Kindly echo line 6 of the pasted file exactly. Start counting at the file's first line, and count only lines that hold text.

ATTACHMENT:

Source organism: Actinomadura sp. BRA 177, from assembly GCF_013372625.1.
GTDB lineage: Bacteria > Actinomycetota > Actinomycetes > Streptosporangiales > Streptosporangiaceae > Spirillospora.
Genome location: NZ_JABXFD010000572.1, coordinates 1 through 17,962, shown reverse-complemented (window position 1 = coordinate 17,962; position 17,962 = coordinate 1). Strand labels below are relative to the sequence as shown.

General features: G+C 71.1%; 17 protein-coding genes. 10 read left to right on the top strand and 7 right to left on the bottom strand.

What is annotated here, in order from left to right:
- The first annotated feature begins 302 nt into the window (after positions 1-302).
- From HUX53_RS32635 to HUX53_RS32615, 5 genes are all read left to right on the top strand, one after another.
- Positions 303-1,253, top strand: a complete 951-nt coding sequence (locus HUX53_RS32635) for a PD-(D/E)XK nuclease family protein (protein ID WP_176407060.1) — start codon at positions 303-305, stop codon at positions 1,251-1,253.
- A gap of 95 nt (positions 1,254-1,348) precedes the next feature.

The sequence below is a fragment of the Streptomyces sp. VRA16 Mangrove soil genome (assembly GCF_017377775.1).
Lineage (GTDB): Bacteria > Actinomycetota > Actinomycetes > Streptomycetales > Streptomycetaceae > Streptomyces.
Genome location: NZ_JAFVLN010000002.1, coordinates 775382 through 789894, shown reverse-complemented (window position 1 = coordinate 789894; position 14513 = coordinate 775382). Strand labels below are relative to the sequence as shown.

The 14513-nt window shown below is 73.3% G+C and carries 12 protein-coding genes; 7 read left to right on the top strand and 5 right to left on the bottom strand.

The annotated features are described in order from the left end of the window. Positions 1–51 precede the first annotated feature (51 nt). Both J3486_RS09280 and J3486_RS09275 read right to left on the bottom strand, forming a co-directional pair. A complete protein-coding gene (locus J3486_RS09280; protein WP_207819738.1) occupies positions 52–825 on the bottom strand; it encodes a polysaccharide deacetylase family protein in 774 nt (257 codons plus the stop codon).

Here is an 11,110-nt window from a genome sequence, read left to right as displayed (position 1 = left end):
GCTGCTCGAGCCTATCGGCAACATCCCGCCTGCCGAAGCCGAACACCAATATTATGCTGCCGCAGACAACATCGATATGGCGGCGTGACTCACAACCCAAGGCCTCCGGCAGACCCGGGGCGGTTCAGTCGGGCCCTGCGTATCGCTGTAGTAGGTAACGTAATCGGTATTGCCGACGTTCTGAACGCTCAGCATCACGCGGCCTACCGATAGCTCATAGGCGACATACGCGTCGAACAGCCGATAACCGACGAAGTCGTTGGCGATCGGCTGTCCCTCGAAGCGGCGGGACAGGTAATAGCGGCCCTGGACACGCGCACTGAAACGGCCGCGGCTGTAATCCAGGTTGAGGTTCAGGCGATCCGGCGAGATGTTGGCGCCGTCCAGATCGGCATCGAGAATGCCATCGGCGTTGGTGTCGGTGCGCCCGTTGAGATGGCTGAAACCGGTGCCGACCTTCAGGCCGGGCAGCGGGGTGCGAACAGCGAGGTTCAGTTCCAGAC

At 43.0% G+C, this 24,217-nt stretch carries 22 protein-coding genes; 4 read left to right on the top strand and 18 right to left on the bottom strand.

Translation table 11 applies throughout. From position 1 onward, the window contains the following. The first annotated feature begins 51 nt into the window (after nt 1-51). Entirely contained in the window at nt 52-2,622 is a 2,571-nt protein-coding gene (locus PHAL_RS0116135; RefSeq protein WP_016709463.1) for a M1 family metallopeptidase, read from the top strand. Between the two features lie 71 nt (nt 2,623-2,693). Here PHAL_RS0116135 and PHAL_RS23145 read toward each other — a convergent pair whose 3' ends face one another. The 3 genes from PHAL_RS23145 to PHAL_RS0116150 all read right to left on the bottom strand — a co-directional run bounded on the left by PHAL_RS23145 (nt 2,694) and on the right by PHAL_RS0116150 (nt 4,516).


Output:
- The first annotated feature begins 302 nt into the window (after positions 1-302).